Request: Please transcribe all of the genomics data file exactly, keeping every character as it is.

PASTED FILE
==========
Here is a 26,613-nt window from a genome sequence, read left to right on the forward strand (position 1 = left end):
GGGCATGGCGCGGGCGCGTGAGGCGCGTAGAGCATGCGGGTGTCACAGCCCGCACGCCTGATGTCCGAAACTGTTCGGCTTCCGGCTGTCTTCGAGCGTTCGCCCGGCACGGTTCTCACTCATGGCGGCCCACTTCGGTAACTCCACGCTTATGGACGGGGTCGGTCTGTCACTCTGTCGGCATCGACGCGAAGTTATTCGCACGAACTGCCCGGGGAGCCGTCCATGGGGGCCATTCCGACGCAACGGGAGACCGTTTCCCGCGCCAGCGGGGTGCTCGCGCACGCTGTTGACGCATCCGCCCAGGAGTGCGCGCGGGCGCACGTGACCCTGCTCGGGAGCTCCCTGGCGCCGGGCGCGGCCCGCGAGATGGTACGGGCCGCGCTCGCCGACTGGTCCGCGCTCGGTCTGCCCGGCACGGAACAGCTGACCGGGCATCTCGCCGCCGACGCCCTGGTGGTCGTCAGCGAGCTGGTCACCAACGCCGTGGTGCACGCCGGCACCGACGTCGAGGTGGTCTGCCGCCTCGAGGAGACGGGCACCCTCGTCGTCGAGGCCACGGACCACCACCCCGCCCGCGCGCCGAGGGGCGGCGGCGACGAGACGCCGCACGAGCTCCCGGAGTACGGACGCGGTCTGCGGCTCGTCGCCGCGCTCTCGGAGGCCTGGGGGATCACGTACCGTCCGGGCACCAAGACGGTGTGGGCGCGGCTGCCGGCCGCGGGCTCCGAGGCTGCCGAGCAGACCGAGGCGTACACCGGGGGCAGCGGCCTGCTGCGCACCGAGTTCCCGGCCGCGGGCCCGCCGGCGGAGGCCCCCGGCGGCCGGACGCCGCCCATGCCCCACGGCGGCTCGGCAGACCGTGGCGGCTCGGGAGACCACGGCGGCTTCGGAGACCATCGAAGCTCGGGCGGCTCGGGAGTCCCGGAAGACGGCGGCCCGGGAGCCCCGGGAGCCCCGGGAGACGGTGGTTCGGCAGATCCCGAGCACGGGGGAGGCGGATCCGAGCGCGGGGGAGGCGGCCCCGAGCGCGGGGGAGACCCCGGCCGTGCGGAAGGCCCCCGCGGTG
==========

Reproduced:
Here is a 26,613-nt window from a genome sequence, read left to right on the forward strand (position 1 = left end):
GGGCATGGCGCGGGCGCGTGAGGCGCGTAGAGCATGCGGGTGTCACAGCCCGCACGCCTGATGTCCGAAACTGTTCGGCTTCCGGCTGTCTTCGAGCGTTCGCCCGGCACGGTTCTCACTCATGGCGGCCCACTTCGGTAACTCCACGCTTATGGACGGGGTCGGTCTGTCACTCTGTCGGCATCGACGCGAAGTTATTCGCACGAACTGCCCGGGGAGCCGTCCATGGGGGCCATTCCGACGCAACGGGAGACCGTTTCCCGCGCCAGCGGGGTGCTCGCGCACGCTGTTGACGCATCCGCCCAGGAGTGCGCGCGGGCGCACGTGACCCTGCTCGGGAGCTCCCTGGCGCCGGGCGCGGCCCGCGAGATGGTACGGGCCGCGCTCGCCGACTGGTCCGCGCTCGGTCTGCCCGGCACGGAACAGCTGACCGGGCATCTCGCCGCCGACGCCCTGGTGGTCGTCAGCGAGCTGGTCACCAACGCCGTGGTGCACGCCGGCACCGACGTCGAGGTGGTCTGCCGCCTCGAGGAGACGGGCACCCTCGTCGTCGAGGCCACGGACCACCACCCCGCCCGCGCGCCGAGGGGCGGCGGCGACGAGACGCCGCACGAGCTCCCGGAGTACGGACGCGGTCTGCGGCTCGTCGCCGCGCTCTCGGAGGCCTGGGGGATCACGTACCGTCCGGGCACCAAGACGGTGTGGGCGCGGCTGCCGGCCGCGGGCTCCGAGGCTGCCGAGCAGACCGAGGCGTACACCGGGGGCAGCGGCCTGCTGCGCACCGAGTTCCCGGCCGCGGGCCCGCCGGCGGAGGCCCCCGGCGGCCGGACGCCGCCCATGCCCCACGGCGGCTCGGCAGACCGTGGCGGCTCGGGAGACCACGGCGGCTTCGGAGACCATCGAAGCTCGGGCGGCTCGGGAGTCCCGGAAGACGGCGGCCCGGGAGCCCCGGGAGCCCCGGGAGACGGTGGTTCGGCAGATCCCGAGCACGGGGGAGGCGGATCCGAGCGCGGGGGAGGCGGCCCCGAGCGCGGGGGAGACCCCGGCCGTGCGGAAGGCCCCCGCGGTG